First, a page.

Know someone over 50 who is making a difference? Nominate them for the AARP Purpose Prize.
by AARP Education & Outreach, April 7, 2009
There are many different types of bonds, but they all share common principles. If you are considering bonds as part of your investment plan, be sure to do your homework. There are three main types of bonds:
These are issued by state and local governments or their agencies to pay for public improvements, reduce debt, or other public purposes. If you buy bonds issued by your home state, you will not have to pay a state income tax or federal income tax (or city tax, if you have one). If you buy bonds issued by another state, you will not have to pay a federal tax, but you will pay a tax to your own state (and city if applicable).
These are issued by corporations that want to raise money for their business ventures, ranging from balancing their cash flow to buying new equipment, building new facilities, or spending on new research.
Interest earned from corporate bonds is taxable, so corporate bonds tend to pay higher rates than government or municipal bonds, which have some tax benefits. Corporate bonds are often considered appropriate investments for the bond portion of your retirement plan investments because you get the higher interest and still aren't taxed until the earnings are withdrawn. Municipal or government bonds will pay you less interest and already offer a tax benefit, so they offer less incentive to include them in your retirement portfolio.
Government bonds are those issued by the federal government or one of its agencies. From a credit perspective, these are the safest of all investments because they're backed by the "full faith and credit" of the U.S. government; so unless the U.S. goes bankrupt, you're guaranteed to get your money back. Common types of U.S. government bonds include Treasuries and savings bonds.
Treasury bills, notes, and bonds are collectively called "Treasuries."
Savings bonds are government bonds that are designed especially for individual investors. As such, they can generally only be redeemed by the original owners (except in limited circumstances). Savings bonds include:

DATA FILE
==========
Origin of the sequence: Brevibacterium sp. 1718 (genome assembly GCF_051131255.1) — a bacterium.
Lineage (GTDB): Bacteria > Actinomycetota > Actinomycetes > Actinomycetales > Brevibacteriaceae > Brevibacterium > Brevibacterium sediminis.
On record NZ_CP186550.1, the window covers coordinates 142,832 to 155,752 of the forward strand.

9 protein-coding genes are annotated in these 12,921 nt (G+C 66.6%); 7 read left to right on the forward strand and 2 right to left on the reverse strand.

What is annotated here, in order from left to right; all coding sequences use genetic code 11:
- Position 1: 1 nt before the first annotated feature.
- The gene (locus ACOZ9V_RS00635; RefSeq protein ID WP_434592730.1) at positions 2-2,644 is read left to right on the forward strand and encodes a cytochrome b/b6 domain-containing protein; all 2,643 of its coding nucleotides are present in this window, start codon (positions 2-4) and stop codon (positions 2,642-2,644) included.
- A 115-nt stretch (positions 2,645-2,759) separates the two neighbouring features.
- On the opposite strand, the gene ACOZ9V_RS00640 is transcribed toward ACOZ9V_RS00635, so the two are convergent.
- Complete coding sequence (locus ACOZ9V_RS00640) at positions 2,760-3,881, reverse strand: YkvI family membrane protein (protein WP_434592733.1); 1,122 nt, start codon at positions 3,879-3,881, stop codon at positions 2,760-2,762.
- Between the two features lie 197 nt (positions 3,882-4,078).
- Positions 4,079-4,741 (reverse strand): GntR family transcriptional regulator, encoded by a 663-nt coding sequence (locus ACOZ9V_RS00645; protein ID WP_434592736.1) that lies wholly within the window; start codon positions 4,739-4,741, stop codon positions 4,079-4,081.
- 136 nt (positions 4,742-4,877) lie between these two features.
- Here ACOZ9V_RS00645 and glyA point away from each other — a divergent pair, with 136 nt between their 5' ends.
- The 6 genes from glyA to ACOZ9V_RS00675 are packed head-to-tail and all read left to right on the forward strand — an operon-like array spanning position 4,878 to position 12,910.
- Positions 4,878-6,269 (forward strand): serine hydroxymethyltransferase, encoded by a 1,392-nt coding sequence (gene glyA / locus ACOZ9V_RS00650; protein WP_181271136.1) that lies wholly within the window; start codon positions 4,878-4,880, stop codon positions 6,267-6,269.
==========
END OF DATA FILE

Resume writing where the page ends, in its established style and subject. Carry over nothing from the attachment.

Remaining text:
AARP’s Money Matters Tip Sheet on Investing in Bonds has more information and action steps.
All the information presented on AARP.org is for educational and resource purposes only. We suggest that you consult with your financial or tax adviser with regard to your individual situation. Use of the information contained in this Web site is at the sole choice and risk of the reader.
Please leave your comment below.
You must be logged in to leave a comment.
Get tips and resources to protect yourself from fraud and see the latest scam alerts in your state.
Members save 15% on in-store purchases of frozen yogurt, treats and apparel.
Exclusive program for members from The Hartford.
AARP members receive exclusive member benefits & affect social change.
You are leaving AARP.org and going to the website of our trusted provider. The provider’s terms, conditions and policies apply. Please return to AARP.org to learn more about other benefits.
Your email address is now confirmed.
Manage your email preferences and tell us which topics interest you so that we can prioritize the information you receive.
Explore all that AARP has to offer.
In the next 24 hours, you will receive an email to confirm your subscription to receive emails
related to AARP volunteering. Once you confirm that subscription, you will regularly
receive communications related to AARP volunteering. In the meantime, please feel free
to search for ways to make a difference in your community at